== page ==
Shivering in horses isn’t about a reaction to cold – it’s a relatively rare movement disorder of horses that’s not well understood. The University of Minnesota’s Equine Center has an excellent overview of what is known about Shivers. The condition typically affects draft horses, but can be seen in lighter horses like Warmbloods. Horses with Shivers have difficulty backing up or even having their back feet picked up for cleaning, trimming, etc. The limb seems to jerk up and lock in a flex. Horses who are in early stages may seem to “snatch away” their back feet when having them lifted. It can also make backing out of a trailer into an ordeal.

Researchers at University of Minnesota’s College of Veterinary Medicine undertook a web survey to find out how prevalent this disorder is and gather information about affected horses. Owners who suspected their horses had the Shivering condition submitted the surveys and also videos, which served to confirm or rule out the condition. As a result of this web-based epidemiologic study, they found that Shivers is first seen in horses less than 5 years old, is more prevalent in male horses and also – interestingly – taller horses.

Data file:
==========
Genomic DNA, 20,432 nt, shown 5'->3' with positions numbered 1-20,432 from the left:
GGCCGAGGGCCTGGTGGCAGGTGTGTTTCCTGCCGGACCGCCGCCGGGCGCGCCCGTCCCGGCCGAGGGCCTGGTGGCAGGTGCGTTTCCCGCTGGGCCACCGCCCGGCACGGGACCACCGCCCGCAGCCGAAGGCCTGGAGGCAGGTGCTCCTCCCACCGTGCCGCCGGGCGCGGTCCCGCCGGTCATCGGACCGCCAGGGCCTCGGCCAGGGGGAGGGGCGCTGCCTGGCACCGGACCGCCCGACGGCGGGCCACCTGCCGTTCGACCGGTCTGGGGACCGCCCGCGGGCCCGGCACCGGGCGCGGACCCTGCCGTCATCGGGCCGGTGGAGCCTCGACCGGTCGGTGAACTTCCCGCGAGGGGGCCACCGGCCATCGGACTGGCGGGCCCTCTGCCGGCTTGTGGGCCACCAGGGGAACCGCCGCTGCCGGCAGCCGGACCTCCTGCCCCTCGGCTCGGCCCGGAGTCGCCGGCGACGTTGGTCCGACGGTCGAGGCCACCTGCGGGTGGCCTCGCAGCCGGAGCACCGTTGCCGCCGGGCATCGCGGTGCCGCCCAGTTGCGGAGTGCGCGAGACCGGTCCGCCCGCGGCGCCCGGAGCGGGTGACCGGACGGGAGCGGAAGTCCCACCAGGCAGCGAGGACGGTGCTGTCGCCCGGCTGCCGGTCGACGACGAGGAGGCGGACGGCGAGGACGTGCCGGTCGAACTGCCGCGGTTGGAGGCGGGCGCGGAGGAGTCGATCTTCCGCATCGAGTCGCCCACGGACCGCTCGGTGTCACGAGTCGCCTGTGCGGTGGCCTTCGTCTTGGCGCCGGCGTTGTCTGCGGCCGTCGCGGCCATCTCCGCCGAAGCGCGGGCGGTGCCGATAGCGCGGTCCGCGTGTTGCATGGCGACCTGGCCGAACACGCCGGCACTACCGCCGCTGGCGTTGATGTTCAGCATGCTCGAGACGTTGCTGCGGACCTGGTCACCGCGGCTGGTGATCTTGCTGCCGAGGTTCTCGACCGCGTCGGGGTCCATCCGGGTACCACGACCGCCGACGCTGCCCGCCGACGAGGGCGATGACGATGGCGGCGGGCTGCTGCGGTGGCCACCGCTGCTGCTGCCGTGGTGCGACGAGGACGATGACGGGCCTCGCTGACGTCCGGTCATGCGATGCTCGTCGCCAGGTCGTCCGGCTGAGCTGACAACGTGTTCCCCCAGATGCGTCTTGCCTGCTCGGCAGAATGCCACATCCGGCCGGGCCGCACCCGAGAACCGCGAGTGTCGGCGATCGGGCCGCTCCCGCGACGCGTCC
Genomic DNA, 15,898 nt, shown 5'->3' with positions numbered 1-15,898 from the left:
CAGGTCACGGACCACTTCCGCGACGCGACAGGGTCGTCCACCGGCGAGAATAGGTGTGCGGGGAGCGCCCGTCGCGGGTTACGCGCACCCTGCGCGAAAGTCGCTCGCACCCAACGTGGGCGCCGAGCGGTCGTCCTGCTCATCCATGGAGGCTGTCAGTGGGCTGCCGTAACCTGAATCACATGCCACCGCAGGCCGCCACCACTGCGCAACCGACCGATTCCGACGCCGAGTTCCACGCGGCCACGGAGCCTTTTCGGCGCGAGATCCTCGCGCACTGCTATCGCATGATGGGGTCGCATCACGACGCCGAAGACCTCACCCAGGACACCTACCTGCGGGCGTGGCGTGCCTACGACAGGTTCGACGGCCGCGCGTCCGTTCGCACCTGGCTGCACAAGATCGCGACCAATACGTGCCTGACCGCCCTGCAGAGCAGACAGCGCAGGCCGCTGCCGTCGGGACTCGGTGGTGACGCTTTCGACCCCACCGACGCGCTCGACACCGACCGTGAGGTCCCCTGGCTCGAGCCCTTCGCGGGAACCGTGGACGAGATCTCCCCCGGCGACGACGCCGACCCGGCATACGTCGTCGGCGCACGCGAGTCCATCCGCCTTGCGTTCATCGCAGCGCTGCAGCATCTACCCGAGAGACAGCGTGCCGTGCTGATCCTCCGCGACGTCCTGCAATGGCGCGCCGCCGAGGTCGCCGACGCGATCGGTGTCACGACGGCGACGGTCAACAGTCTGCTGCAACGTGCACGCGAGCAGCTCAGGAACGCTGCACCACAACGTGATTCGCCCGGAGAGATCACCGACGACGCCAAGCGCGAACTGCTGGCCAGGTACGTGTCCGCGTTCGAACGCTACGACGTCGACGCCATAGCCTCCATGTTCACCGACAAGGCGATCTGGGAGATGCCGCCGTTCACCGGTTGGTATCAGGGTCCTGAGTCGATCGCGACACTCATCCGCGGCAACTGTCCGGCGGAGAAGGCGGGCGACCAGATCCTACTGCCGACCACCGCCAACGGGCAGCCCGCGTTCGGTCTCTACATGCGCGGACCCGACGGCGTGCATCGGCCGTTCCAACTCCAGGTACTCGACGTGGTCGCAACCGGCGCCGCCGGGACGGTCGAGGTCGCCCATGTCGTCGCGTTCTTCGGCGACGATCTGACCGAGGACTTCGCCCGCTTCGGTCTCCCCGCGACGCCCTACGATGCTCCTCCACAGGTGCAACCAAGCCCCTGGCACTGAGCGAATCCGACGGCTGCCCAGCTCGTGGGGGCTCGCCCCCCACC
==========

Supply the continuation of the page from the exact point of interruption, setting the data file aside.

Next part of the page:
I’ve been around horses all my life, but had never heard of Shivers. Besides the fact that Shivers is a rare condition, it could also be because I’m a Quarter Horse girl – and they’re typically shorter than those affected by Shivers. What’s interesting to me, though, is that these survey results will help researchers narrow their focus on those horses – young, male, and tall – who have a higher chance of suffering from this condition. Check out these videos to see how Shivers affects a horse’s movement.

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